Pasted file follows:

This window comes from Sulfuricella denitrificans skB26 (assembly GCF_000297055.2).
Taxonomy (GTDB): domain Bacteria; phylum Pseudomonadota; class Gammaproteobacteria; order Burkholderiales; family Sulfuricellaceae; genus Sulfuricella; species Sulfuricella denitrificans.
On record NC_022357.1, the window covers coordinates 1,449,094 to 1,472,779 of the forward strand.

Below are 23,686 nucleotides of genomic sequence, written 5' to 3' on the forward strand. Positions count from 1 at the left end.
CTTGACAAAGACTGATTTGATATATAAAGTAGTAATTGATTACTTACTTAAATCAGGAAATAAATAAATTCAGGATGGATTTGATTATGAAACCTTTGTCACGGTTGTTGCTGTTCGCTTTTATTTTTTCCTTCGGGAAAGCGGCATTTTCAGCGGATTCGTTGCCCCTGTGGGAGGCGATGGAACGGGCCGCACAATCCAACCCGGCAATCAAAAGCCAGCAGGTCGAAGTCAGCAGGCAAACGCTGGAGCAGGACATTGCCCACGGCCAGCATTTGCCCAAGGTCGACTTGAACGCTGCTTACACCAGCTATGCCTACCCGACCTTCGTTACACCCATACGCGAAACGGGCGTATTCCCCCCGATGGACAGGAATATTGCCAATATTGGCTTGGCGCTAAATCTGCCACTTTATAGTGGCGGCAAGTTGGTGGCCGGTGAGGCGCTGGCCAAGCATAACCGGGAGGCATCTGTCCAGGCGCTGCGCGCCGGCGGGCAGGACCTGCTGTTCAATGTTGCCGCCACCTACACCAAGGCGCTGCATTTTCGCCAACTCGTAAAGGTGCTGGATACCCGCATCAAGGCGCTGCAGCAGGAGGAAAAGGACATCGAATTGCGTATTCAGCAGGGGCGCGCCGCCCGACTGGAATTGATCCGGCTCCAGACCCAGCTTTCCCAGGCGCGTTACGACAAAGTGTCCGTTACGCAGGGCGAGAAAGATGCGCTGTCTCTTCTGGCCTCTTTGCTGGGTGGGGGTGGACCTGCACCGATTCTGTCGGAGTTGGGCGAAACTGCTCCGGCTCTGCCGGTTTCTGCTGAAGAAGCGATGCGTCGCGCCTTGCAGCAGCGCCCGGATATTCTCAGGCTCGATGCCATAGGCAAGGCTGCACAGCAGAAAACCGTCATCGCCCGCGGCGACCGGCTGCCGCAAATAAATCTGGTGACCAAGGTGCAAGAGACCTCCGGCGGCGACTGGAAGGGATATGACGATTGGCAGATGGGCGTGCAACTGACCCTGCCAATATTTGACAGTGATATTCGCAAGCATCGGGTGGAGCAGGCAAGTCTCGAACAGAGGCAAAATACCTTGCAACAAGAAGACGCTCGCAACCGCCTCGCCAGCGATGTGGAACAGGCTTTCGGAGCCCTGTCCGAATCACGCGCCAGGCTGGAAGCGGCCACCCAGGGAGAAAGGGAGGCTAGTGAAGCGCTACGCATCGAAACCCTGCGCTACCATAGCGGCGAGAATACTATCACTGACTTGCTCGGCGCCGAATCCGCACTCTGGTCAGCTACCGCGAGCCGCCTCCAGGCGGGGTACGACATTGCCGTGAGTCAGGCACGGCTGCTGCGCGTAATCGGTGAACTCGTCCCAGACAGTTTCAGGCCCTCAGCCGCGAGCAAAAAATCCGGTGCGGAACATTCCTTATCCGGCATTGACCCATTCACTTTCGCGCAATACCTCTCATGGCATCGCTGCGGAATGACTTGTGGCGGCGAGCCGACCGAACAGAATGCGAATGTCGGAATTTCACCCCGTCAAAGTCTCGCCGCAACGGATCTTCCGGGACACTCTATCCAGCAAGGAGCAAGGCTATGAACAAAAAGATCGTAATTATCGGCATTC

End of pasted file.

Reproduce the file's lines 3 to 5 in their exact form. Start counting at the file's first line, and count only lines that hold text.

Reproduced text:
On record NC_022357.1, the window covers coordinates 1,449,094 to 1,472,779 of the forward strand.

Below are 23,686 nucleotides of genomic sequence, written 5' to 3' on the forward strand. Positions count from 1 at the left end.
CTTGACAAAGACTGATTTGATATATAAAGTAGTAATTGATTACTTACTTAAATCAGGAAATAAATAAATTCAGGATGGATTTGATTATGAAACCTTTGTCACGGTTGTTGCTGTTCGCTTTTATTTTTTCCTTCGGGAAAGCGGCATTTTCAGCGGATTCGTTGCCCCTGTGGGAGGCGATGGAACGGGCCGCACAATCCAACCCGGCAATCAAAAGCCAGCAGGTCGAAGTCAGCAGGCAAACGCTGGAGCAGGACATTGCCCACGGCCAGCATTTGCCCAAGGTCGACTTGAACGCTGCTTACACCAGCTATGCCTACCCGACCTTCGTTACACCCATACGCGAAACGGGCGTATTCCCCCCGATGGACAGGAATATTGCCAATATTGGCTTGGCGCTAAATCTGCCACTTTATAGTGGCGGCAAGTTGGTGGCCGGTGAGGCGCTGGCCAAGCATAACCGGGAGGCATCTGTCCAGGCGCTGCGCGCCGGCGGGCAGGACCTGCTGTTCAATGTTGCCGCCACCTACACCAAGGCGCTGCATTTTCGCCAACTCGTAAAGGTGCTGGATACCCGCATCAAGGCGCTGCAGCAGGAGGAAAAGGACATCGAATTGCGTATTCAGCAGGGGCGCGCCGCCCGACTGGAATTGATCCGGCTCCAGACCCAGCTTTCCCAGGCGCGTTACGACAAAGTGTCCGTTACGCAGGGCGAGAAAGATGCGCTGTCTCTTCTGGCCTCTTTGCTGGGTGGGGGTGGACCTGCACCGATTCTGTCGGAGTTGGGCGAAACTGCTCCGGCTCTGCCGGTTTCTGCTGAAGAAGCGATGCGTCGCGCCTTGCAGCAGCGCCCGGATATTCTCAGGCTCGATGCCATAGGCAAGGCTGCACAGCAGAAAACCGTCATCGCCCGCGGCGACCGGCTGCCGCAAATAAATCTGGTGACCAAGGTGCAAGAGACCTCCGGCGGCGACTGGAAGGGATATGACGATTGGCAGATGGGCGTGCAACTGACCCTGCCAATATTTGACAGTGATATTCGCAAGCATCGGGTGGAGCAGGCAAGTCTCGAACAGAGGCAAAATACCTTGCAACAAGAAGACGCTCGCAACCGCCTCGCCAGCGATGTGGAACAGGCTTTCGGAGCCCTGTCCGAATCACGCGCCAGGCTGGAAGCGGCCACCCAGGGAGAAAGGGAGGCTAGTGAAGCGCTACGCATCGAAACCCTGCGCTACCATAGCGGCGAGAATACTATCACTGACTTGCTCGGCGCCGAATCCGCACTCTGGTCAGCTACCGCGAGCCGCCTCCAGGCGGGGTACGACATTGCCGTGAGTCAGGCACGGCTGCTGCGCGTAATCGGTGAACTCGTCCCAGACAGTTTCAGGCCCTCAGCCGCGAGCAAAAAATCCGGTGCGGAACATTCCTTATCCGGCATTGACCCATTCACTTTCGCGCAATACCTCTCATGGCATCGCTGCGGAATGACTTGTGGCGGCGAGCCGACCGAACAGAATGCGAATGTCGGAATTTCACCCCGTCAAAGTCTCGCCGCAACGGATCTTCCGGGACACTCTATCCAGCAAGGAGCAAGGCTATGAACAAAAAGATCGTAATTATCGGCATTC